Join Lisa Cron for an in-depth discussion in this video Story check (Hooking your reader), part of Writing Fundamentals: The Craft of Story.
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When you are checking the opening paragraph of your Story, here are four questions to ask. First, will the reader know whose story it is? If the reader doesn't know who the protagonist is, there will be nothing to give meaning to the events that unfold and worse, no one to root for. Second, is something happening, beginning on the first page? Don't spend pages setting up the scene or giving us background information that we will need later. Don't just set the ball rolling.
Leap in with the ball already careening downhill. What better way to kick-start the reader's curiosity than opening with something that has a clear impending consequence? After all, how can we wonder what happens next unless something is already happening? Third, does something hang in the balance? Ask yourself, is the reader aware that something specific is at stake right there on the first page? Fourth, Is enough of the "big picture" visible from the get-go to give us a sense of where the story is heading? It's the big picture that puts everything in context, supplying perspective and conveying the point of each scene.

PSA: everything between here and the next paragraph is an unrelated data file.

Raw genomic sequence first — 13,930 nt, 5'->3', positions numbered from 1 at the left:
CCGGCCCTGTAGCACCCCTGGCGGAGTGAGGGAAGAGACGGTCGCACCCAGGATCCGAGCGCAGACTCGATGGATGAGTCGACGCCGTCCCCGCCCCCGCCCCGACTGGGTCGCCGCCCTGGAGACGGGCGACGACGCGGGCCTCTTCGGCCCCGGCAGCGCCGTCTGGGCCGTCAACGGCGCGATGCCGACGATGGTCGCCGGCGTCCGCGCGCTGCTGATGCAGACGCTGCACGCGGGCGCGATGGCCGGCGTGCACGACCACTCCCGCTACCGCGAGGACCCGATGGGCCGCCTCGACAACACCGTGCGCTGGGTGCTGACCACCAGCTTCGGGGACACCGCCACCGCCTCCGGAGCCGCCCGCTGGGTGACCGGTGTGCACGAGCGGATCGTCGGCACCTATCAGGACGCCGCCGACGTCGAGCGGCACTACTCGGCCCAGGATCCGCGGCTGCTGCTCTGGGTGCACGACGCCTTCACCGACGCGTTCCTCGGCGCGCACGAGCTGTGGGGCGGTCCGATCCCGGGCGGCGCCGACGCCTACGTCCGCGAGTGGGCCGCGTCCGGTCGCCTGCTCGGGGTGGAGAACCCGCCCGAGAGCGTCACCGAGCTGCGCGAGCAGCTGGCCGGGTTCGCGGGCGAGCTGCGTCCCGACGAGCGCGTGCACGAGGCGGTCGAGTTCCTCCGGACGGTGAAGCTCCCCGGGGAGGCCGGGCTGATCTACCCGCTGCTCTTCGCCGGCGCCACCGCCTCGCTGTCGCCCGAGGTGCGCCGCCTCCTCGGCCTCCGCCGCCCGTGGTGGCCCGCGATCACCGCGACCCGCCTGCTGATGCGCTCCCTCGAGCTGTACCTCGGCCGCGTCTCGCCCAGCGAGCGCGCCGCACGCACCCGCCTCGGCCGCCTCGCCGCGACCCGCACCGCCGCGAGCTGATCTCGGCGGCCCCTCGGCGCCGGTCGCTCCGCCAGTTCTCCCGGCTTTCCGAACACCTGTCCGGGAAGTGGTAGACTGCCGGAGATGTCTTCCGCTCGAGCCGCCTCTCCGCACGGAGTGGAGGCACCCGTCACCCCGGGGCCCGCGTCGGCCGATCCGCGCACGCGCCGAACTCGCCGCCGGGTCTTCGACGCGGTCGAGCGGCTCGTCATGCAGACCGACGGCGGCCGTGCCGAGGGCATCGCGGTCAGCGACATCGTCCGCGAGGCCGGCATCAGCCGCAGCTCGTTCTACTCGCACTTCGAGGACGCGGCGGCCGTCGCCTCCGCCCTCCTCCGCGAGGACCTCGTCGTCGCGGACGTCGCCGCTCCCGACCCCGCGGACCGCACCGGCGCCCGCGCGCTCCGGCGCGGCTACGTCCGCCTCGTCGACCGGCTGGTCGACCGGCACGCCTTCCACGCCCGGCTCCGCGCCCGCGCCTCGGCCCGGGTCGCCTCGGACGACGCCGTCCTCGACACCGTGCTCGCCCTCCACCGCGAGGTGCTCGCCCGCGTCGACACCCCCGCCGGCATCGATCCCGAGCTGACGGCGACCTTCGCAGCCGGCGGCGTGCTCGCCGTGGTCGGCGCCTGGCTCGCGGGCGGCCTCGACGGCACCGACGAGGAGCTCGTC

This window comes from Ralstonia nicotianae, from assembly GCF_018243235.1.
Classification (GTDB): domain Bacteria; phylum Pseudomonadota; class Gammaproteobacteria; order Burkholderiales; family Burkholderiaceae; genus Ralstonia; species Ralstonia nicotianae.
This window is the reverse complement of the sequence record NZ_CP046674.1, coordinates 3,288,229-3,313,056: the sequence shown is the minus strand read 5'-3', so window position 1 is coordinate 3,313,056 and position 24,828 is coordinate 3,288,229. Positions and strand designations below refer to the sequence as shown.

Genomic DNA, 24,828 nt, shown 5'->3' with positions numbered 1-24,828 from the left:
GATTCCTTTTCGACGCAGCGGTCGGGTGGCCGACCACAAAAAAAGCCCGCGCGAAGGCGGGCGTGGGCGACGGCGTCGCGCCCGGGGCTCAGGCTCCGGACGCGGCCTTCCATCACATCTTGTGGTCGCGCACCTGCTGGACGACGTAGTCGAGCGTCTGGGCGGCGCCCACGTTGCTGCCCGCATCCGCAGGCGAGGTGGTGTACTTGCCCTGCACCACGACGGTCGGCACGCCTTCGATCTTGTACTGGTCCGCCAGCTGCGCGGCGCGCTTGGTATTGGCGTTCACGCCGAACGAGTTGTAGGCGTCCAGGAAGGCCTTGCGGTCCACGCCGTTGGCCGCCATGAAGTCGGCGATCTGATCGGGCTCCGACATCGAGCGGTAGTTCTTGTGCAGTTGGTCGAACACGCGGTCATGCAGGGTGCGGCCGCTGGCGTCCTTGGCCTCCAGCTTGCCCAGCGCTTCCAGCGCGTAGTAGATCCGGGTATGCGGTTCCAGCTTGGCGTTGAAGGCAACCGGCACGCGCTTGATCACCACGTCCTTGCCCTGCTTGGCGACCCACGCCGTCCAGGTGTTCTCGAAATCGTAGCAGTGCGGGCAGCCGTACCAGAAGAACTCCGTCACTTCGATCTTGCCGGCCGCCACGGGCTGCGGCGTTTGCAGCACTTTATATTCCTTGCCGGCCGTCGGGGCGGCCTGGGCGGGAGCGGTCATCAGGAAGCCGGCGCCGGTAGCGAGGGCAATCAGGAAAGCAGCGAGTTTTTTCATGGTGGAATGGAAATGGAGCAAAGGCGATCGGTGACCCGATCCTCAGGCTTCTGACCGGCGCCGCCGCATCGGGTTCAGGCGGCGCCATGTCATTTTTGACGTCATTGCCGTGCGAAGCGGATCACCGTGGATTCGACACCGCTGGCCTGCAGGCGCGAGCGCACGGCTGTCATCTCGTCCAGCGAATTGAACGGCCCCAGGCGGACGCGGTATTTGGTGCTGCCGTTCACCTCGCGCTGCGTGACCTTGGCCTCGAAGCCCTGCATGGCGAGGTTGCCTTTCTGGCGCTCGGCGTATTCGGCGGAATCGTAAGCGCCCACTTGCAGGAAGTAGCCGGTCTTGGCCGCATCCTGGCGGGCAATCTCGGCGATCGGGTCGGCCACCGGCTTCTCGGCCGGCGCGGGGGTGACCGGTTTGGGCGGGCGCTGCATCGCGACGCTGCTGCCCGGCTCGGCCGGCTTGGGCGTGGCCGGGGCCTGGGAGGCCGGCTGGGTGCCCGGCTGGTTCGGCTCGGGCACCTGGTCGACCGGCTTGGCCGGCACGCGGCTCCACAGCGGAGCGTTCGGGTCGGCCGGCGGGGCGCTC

Without it, it's like having all the pieces of a jigsaw puzzle with no idea how they fit together or what the final picture might look like. Now that you've seen the incredible difference a little editing can make to an opening. Give it a try. You'll find a rough draft paragraph in your exercise files. Remember, there are no right answers. Let your imagination be your guide.
- What is a story?
- Hooking your reader
- Feeling what the protagonist feels
- Being specific
- Creating suspense and conflict
- Writing flashbacks and subplots